By: Dr Bruce Bradfield
The role of dreams, and the importance of the analysis of dreams, is given greater or lesser attention in any given psychotherapy process, depending on the school, or schools, of thought which influence how a particular psychotherapist works. Added to this, it is not everyone’s natural inclination to bring dreams into the therapy session, and there can be a feeling of resistance or a defensive lack of interest in dreams.
Whether dreams play a central role in anyone’s therapy process or not, it can’t be denied that they are a crucial part of living. Dreams are what and how we think when we are asleep. They relate closely to what and how we think when we are awake, although this is often not clear when we wake from a dream. It is also often the case that on waking from a dream we are filled with a feeling that certainly wasn’t there, or wasn’t necessarily there, when we went to sleep. Such feelings as fear, anger, sadness, shame, confusion and panic can often accompany the sleeper as he or she emerges from a dream. And so it seems clear that there is something about dreams that relates very closely to who we are as people, and to what is happening now, and what happened in the past.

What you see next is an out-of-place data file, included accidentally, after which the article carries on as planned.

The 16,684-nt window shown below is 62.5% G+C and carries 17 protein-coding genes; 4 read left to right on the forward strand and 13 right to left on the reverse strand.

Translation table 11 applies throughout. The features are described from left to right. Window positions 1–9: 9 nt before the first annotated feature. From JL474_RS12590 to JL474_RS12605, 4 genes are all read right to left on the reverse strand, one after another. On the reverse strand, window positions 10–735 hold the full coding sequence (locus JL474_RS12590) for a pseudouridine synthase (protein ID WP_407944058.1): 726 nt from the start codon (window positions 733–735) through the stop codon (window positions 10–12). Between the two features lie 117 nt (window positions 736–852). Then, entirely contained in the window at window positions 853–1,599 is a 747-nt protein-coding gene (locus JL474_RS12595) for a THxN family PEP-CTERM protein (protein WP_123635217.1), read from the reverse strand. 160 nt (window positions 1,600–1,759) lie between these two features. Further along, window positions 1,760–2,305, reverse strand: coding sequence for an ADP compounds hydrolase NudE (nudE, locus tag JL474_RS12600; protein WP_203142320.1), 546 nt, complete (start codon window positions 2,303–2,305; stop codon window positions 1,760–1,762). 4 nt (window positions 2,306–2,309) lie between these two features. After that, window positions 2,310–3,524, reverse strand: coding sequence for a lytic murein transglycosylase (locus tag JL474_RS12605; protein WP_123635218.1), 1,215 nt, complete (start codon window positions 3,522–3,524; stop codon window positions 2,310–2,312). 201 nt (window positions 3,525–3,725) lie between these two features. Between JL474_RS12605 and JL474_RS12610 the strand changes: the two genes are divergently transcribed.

Sometimes we find it difficult to think about our dreams, because unlike our daily thoughts, dreams are not regulated by the same kind of internal control or censorship, and so we may find that our dreams take us to places that we would prefer not to go. For these reasons, although we may struggle to acknowledge it, dreams can play a central role in any therapy that hopes to deepen and enrich our understandings of ourselves.